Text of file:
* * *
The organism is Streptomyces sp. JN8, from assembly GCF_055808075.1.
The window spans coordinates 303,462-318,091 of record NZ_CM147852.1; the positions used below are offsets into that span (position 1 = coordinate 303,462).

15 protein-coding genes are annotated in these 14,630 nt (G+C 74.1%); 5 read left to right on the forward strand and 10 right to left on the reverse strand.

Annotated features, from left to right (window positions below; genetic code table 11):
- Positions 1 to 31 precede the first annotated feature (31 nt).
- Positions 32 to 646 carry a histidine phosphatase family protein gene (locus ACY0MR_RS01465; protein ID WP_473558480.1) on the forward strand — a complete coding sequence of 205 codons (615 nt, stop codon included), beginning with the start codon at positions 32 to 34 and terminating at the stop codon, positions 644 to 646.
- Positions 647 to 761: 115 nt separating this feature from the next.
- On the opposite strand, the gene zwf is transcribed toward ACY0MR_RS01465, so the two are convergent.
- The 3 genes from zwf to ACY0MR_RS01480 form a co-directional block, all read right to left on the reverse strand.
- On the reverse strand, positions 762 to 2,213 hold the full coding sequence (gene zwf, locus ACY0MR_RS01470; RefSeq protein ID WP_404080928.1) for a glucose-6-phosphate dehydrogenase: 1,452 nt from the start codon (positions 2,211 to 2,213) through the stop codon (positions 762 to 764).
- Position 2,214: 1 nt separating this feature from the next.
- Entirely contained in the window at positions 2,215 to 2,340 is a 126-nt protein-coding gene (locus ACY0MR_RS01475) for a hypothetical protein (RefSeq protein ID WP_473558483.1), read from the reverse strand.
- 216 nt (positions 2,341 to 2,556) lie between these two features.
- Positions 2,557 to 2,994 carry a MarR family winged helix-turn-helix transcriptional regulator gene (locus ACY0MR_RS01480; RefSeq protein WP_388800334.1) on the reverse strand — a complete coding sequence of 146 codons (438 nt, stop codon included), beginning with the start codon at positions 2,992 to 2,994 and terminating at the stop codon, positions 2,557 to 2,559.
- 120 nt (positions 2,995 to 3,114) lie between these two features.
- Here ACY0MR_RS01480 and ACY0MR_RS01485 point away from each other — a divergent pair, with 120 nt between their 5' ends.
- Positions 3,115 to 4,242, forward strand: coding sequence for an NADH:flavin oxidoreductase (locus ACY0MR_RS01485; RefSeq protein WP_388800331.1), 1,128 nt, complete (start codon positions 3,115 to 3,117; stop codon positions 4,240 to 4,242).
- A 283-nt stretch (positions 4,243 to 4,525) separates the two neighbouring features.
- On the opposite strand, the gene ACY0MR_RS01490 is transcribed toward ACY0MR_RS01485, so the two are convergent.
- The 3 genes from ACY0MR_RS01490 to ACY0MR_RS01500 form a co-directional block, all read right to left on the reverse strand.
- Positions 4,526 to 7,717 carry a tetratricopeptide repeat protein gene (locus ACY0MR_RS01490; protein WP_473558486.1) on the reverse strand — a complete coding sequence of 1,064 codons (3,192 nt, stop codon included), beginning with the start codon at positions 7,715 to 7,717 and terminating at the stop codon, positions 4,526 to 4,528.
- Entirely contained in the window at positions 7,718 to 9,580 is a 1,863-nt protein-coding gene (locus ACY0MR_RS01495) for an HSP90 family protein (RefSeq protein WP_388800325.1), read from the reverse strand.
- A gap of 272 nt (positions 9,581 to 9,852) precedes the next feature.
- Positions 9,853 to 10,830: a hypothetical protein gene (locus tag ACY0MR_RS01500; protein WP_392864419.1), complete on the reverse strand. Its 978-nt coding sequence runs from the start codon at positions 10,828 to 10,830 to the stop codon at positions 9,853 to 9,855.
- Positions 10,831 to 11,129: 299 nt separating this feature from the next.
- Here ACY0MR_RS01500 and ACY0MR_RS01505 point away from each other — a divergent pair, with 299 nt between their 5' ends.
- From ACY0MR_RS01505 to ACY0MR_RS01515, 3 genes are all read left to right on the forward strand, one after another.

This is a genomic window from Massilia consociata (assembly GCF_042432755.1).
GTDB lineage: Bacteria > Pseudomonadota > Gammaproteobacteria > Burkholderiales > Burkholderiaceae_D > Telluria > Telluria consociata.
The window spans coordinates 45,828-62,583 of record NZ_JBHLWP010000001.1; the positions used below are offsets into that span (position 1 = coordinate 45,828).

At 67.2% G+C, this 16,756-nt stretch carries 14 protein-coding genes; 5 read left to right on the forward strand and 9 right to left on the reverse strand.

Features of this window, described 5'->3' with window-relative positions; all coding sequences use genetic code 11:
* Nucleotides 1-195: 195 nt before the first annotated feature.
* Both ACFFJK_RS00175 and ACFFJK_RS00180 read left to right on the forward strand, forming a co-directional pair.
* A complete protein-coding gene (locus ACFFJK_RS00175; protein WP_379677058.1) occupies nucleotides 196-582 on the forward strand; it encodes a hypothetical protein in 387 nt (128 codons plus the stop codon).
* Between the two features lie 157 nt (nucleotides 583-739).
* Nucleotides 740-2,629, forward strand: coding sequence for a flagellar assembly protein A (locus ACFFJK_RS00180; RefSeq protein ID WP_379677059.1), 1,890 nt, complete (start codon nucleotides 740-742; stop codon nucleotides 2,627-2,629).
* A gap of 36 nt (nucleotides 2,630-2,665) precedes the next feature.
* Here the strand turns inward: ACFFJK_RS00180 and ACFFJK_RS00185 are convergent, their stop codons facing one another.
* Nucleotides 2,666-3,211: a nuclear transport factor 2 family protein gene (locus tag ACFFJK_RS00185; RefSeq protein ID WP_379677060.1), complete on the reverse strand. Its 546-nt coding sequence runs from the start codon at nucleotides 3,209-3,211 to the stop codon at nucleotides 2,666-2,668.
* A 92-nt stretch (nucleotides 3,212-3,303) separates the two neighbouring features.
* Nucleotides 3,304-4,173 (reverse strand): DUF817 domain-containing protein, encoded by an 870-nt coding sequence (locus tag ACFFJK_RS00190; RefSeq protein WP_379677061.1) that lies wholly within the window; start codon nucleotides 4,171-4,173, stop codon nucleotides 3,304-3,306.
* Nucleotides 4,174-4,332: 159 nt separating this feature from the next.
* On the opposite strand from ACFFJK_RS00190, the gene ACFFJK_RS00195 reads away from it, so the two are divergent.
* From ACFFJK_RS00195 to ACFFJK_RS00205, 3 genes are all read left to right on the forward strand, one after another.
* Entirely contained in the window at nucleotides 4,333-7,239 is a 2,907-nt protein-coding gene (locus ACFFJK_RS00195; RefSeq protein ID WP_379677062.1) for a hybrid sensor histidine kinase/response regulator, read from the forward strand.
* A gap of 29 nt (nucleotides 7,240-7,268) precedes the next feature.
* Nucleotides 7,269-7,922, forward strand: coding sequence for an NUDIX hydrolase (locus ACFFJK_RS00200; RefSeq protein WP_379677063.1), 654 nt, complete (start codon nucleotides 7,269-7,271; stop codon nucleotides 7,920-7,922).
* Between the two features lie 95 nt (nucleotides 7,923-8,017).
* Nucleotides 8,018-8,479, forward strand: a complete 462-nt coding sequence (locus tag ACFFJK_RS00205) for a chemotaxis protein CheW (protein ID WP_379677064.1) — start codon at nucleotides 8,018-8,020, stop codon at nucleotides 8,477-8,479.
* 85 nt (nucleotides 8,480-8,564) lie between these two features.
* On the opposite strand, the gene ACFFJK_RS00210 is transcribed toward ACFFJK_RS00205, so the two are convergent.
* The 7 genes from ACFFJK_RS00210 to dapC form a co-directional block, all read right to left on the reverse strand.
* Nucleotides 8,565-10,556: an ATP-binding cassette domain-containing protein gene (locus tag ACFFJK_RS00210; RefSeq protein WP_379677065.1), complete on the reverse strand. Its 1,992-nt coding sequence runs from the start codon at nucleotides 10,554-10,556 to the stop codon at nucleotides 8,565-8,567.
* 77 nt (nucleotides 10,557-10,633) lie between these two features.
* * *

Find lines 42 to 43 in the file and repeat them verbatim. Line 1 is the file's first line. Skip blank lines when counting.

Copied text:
* Nucleotides 3,304-4,173 (reverse strand): DUF817 domain-containing protein, encoded by an 870-nt coding sequence (locus tag ACFFJK_RS00190; RefSeq protein WP_379677061.1) that lies wholly within the window; start codon nucleotides 4,171-4,173, stop codon nucleotides 3,304-3,306.
* Nucleotides 4,174-4,332: 159 nt separating this feature from the next.